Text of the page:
SIP trunking is one of the most cost-effective and efficient applications of cloud communications available today. But, despite its advantages, some of our customers have questions about the potential problems with SIP trunking they might encounter.
In this guide, we’ll discuss some of the most common issues that users face when adopting a SIP trunking solution and share our best troubleshooting tips.
3 Common Problems with SIP Trunking
Although every cloud communications setup is unique, there are some potential challenges with SIP trunking that most businesses will need to address.
Porting Your Existing Numbers
One of the best things about SIP trunking is that it allows you to use your existing assets, including your current phone system and telephone numbers. But, sometimes it can take a little while to port your telephone numbers.
In most cases, outgoing carriers and your new SIP trunk provider can collaborate to transfer your phone numbers in 2 weeks, and sometimes more quickly than that. But, keep in mind that when you move your numbers, your carrier loses revenue, so they may not be in as much of a hurry as you are.
We recommend working closely with both your carrier and your SIP trunk provider to expedite the process of porting your numbers.
Configuring your phone system for simultaneous calls
When you choose to implement a SIP trunking solution, you’ll want to assess how many simultaneous calls the system needs to be able to support. The best way to calculate this number is to determine how many concurrent calls occur during your peak hours. (This should include both incoming and outgoing calls, as well as callers on hold.) For each simultaneous call path, you will need a SIP trunk channel.
If you over or underestimate how many simultaneous call paths you need to support, don’t worry. Well-equipped providers can easily add or remove SIP trunks as needed.
Choppy or lagged calls
The quality of Session Initiation Protocol (SIP) and Voice over Internet Protocol (VoIP) calls are almost entirely dependent on the quality of your Internet connection. If you’re experiencing choppy or lagged calls with your new SIP trunking service, you may not have adequate bandwidth to support the increased volume of call traffic.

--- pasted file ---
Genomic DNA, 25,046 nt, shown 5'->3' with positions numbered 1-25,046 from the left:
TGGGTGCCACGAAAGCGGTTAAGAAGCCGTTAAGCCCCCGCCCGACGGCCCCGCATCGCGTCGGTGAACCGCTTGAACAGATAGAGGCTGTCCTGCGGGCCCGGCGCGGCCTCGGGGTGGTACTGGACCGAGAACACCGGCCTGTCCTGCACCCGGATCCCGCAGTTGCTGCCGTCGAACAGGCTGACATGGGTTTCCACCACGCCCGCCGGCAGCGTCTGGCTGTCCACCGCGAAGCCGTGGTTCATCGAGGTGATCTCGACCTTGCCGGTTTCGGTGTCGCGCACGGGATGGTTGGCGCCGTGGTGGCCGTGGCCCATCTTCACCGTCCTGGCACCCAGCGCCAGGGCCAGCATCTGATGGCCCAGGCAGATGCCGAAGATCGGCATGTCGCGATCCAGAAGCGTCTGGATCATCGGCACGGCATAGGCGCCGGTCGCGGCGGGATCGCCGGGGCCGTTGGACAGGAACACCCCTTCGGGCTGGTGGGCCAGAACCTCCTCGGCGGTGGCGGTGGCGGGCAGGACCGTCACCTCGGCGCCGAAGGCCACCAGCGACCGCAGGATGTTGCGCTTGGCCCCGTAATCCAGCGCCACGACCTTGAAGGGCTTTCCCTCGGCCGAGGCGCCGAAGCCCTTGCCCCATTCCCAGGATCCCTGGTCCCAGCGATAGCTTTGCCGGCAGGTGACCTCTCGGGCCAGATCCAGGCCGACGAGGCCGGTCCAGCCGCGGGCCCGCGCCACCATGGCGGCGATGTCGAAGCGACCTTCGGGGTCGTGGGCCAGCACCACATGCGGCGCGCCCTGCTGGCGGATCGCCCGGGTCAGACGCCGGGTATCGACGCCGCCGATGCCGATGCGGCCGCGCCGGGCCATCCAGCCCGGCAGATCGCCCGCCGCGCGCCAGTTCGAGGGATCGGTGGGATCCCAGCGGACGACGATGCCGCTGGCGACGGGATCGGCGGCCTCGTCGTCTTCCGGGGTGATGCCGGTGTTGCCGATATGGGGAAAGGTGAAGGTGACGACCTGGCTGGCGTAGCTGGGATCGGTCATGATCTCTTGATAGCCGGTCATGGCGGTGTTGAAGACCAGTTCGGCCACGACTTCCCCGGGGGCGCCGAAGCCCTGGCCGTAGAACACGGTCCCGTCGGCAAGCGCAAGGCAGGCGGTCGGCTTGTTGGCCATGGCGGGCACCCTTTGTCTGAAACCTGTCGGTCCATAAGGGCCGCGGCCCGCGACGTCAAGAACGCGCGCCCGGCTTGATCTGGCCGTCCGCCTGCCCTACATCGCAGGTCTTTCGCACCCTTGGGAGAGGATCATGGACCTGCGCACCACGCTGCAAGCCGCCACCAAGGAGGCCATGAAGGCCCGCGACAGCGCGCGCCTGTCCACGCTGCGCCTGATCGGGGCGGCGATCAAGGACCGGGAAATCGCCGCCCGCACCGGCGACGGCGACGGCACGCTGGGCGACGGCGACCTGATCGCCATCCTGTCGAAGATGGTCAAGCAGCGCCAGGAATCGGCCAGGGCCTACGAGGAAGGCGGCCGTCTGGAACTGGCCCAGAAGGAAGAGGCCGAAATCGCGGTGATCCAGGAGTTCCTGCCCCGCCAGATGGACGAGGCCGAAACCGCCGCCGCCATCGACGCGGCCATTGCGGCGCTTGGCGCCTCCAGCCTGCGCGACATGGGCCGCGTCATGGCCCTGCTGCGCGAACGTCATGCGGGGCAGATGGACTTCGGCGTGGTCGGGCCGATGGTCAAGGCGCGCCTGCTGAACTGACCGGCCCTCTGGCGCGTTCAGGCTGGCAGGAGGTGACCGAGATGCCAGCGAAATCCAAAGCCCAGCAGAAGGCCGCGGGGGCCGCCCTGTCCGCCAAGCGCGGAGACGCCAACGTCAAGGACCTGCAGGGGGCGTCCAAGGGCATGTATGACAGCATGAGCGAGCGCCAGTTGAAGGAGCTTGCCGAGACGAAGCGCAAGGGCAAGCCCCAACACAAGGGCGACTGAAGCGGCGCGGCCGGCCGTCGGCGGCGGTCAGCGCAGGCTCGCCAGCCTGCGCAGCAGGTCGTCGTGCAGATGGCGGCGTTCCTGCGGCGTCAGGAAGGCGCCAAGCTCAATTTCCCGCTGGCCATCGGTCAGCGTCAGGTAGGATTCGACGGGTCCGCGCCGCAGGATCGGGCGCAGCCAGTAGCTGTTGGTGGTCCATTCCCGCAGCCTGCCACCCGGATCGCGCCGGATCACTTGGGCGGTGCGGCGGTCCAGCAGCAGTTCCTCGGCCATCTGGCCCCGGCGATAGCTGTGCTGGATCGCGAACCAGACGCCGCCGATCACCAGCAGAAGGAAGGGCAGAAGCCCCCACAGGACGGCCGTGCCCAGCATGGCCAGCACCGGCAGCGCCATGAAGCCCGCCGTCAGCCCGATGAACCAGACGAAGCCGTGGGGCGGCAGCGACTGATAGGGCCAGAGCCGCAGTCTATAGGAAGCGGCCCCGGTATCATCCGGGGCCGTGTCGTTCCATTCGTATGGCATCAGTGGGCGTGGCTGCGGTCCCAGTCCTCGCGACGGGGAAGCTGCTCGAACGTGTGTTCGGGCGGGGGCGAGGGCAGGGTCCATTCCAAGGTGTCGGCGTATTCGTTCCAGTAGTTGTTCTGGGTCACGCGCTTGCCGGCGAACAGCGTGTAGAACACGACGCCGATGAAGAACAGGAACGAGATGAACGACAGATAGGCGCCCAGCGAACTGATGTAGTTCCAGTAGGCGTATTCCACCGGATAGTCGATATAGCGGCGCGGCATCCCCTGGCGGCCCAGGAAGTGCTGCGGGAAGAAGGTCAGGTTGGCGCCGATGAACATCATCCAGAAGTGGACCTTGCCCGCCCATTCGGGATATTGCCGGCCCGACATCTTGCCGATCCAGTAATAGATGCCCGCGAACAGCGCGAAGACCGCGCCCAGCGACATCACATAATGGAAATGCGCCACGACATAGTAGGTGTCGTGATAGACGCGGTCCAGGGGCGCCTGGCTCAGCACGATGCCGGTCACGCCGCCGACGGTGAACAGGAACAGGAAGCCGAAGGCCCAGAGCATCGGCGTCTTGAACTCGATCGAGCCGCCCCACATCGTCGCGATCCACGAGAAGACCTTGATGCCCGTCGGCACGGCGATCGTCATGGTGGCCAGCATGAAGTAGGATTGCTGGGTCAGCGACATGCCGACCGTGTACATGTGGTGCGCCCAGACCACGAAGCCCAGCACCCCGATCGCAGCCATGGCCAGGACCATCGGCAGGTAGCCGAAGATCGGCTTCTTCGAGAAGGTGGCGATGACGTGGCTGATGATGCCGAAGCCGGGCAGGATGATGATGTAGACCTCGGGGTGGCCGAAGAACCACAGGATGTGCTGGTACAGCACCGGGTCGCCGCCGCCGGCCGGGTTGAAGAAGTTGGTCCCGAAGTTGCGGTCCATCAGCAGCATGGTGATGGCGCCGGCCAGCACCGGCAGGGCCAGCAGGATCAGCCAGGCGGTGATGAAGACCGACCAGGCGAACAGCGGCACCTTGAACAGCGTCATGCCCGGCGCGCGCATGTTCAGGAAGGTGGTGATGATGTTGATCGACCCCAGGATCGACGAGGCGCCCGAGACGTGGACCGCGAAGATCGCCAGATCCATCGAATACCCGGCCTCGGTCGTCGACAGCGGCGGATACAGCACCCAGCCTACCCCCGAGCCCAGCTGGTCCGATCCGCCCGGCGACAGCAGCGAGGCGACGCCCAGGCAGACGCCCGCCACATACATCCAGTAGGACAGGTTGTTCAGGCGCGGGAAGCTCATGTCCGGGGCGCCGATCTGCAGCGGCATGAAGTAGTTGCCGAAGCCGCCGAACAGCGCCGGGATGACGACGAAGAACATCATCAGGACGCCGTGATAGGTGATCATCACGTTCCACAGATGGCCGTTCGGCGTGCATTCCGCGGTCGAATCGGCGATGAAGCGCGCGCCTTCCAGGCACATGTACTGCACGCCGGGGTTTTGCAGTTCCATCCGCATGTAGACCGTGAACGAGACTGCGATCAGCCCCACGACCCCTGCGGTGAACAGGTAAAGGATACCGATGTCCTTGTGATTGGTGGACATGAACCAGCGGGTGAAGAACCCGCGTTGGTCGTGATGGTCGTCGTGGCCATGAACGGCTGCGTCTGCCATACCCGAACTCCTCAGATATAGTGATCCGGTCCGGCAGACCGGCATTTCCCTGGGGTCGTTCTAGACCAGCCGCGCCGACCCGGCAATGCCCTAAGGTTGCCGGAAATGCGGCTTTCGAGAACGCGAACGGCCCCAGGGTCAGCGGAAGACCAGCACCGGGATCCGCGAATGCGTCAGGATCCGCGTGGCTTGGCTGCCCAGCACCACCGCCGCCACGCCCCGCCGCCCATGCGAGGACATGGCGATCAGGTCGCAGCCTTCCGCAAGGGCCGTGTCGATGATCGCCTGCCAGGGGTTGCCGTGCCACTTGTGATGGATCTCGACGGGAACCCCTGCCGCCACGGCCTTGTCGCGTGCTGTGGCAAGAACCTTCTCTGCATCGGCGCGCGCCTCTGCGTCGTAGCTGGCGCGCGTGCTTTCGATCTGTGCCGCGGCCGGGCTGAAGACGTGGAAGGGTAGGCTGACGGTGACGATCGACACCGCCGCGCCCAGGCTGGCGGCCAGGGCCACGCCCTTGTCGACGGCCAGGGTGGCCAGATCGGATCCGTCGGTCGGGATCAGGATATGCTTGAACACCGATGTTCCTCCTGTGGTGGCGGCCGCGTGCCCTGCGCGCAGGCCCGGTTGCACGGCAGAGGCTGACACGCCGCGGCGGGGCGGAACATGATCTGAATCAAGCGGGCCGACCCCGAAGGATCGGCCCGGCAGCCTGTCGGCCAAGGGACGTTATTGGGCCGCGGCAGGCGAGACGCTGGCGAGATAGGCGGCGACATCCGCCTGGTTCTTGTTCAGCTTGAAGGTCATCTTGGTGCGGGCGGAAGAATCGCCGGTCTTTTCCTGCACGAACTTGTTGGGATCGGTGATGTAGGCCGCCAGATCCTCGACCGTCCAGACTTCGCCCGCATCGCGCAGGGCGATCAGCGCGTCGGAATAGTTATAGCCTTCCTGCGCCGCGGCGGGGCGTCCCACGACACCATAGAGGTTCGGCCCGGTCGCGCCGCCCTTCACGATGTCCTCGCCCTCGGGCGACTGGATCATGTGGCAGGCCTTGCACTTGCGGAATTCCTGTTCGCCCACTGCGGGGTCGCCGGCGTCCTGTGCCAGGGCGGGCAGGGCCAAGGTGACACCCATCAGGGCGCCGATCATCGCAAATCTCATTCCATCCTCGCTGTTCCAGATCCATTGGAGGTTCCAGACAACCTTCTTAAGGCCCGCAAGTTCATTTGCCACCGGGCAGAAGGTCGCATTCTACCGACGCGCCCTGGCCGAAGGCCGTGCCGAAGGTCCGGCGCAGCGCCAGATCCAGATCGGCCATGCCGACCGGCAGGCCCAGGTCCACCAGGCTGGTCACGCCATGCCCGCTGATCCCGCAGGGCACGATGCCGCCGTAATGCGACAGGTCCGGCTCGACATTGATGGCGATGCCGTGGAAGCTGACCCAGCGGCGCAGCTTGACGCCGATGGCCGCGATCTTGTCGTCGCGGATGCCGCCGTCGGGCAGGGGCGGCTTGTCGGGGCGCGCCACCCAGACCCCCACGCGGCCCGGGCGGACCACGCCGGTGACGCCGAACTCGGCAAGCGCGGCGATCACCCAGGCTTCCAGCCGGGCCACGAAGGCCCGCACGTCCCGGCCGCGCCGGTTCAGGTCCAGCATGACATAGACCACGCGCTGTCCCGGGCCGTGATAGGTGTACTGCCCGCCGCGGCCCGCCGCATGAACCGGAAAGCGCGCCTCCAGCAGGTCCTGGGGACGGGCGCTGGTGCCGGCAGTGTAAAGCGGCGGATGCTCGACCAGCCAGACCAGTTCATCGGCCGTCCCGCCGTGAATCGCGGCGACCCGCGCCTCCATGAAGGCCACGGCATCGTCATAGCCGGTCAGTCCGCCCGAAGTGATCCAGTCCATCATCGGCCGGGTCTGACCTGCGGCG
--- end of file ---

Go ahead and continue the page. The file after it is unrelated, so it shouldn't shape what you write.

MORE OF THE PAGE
Not sure how much bandwidth you need for high quality SIP calls? No problem! You don’t have to know all of the technical details, but you will need to know which codec you are using, and how much bandwidth that codec consumes per call.
The term “codec” is short for “encoder-decoder,” which is the mechanism that converts audio signals into digital form so that they can be routed over the Internet. Most SIP trunking provider use the G.711 codec, which requires around 85 kbps of bandwidth per call.
Once you know how many simultaneous calls you need to support and how much bandwidth each call requires, you’ll just do a little bit of math:
# of Simultaneous Calls x 85 kbps per call = Required Bandwidth
If you have adequate bandwidth and you’re still experiencing poor call quality, you may need to adjust your Quality of Service (QoS) settings. QoS allows you to prioritize particular types of data, such as voice packets, on your network. Other forms of data are not always time sensitive, so you can alter your QoS settings to prioritize voice traffic.
Solving Problems with SIP Trunking
By working closely with your provider and configuring your communications infrastructure correctly, you can easily solve any problems that you might encounter with SIP trunking. And know that you know some of the potential challenges of adopting a SIP trunk solution, you can even prevent them!
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